U.S. defense contractors seeking to expand their business in Europe must fight their marketing battles on two fronts, say industry experts.
Their challenge is both to satisfy military customers' needs for advanced, affordable technology and to assuage politicians' fears of losing local jobs.
The upshot for U.S. allies-such as the United Kingdom-is that their military establishments are often caught in the middle of a tug-of-war between their purported goal to field military equipment that is compatible with U.S. weapon systems and government efforts to preserve the national industrial base.
As the world's preeminent aerospace providers head to the 1998 Farnborough Air Show in England next week, many U.S. firms are gearing up to compete for a host of defense projects where costefficiency and technical performance are just as important as who does the work.
To win British defense contract awards, for example, U.S. industry must be prepared to offer a proposal with British "content," says Peter McKee, managing director of the U.Kbased subsidiary of Raytheon Systems. The parent company is based in Lexington, Massachusetts.
"We are a U.S. company but in the United Kingdom we are a British company and we run programs from the United Kingdom," says McKee in an interview. "The idea is to be as British as possible.
"If you don't provide local technology and work content locally, American companies find it difficult to win contracts," he asserts.
Raytheon's U.K. branch is vying for the British Ministry of Defence airborne standoff radar program, an aircraftbased system with a synthetic aperture radar and moving target indicator that provides ground surveillance in a standoff mode.
McKee believes Raytheon has a shot at winning this award not because it has U.K. partners but because of the efficiencies that U.S. industry brings to the table.
"Efficiency is big" not just as a Europeversus-the United States issue, he says, but also as a goal sought within Europe, where there are various levels of efficiency. A classic example, says McKee, is the French industry matched against its British and German competitors. The French, claim critics, have slowed down the consolidation of European defense suppliers because its industries are largely government owned.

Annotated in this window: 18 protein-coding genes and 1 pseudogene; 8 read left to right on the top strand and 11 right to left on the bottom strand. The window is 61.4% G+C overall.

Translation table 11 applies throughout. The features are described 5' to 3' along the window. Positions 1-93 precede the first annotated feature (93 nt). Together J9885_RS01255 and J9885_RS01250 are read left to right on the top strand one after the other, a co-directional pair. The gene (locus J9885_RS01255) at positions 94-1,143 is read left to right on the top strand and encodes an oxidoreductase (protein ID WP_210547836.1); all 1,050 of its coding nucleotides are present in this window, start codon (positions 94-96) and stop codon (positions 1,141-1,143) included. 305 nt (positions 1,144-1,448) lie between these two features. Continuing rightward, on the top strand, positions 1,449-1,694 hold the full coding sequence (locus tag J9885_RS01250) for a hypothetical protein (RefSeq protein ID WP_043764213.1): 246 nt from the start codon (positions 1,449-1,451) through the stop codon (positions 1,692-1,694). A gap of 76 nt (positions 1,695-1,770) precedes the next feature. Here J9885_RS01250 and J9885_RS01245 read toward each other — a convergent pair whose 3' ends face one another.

The quest for European integration, he says, is driven by industry's desire to gain economies of scale. In the United States, that desire led to a barrage of corporate mergers and acquisitions that left the Pentagon with only three major contractors.
The inefficiencies found in European firms, meanwhile, have also resulted from divergent national requirements. The Eurofighter combat jet program is a case in point.
The four-nation Eurofighter, designed to fulfill European requirements but also to compete in the global market against U.S. fighters, is an example of "working inefficiently," says McKee, because the program is more about creating employment than about pushing the technology envelope.
Another heating competition between U.S. and European defense firms involves an air-to-air missile for the Eurofighter. According to McKee, there are two choices: "Do you go for the quickest turn-around and lowest cost or do you make a political acquisition in order to preserve the industry in Europe?"
Although Raytheon has been aggressively buying up defense contractors in the United States, the company's European presence is more focused on partnering with local firms rather than attempting outright mergers. "You are running into some very dangerous waters when you say you want to be vertically integrated so you can provide everything on the system," says McKee. "That would compromise innovation and not provide the best service to the customer."
To bolster its chances of winning contracts in the United States and overseas, companies are increasingly investing more of their own money in the development of new technologies, says John Weaver, Raytheon's executive vice president for business development and engineering. …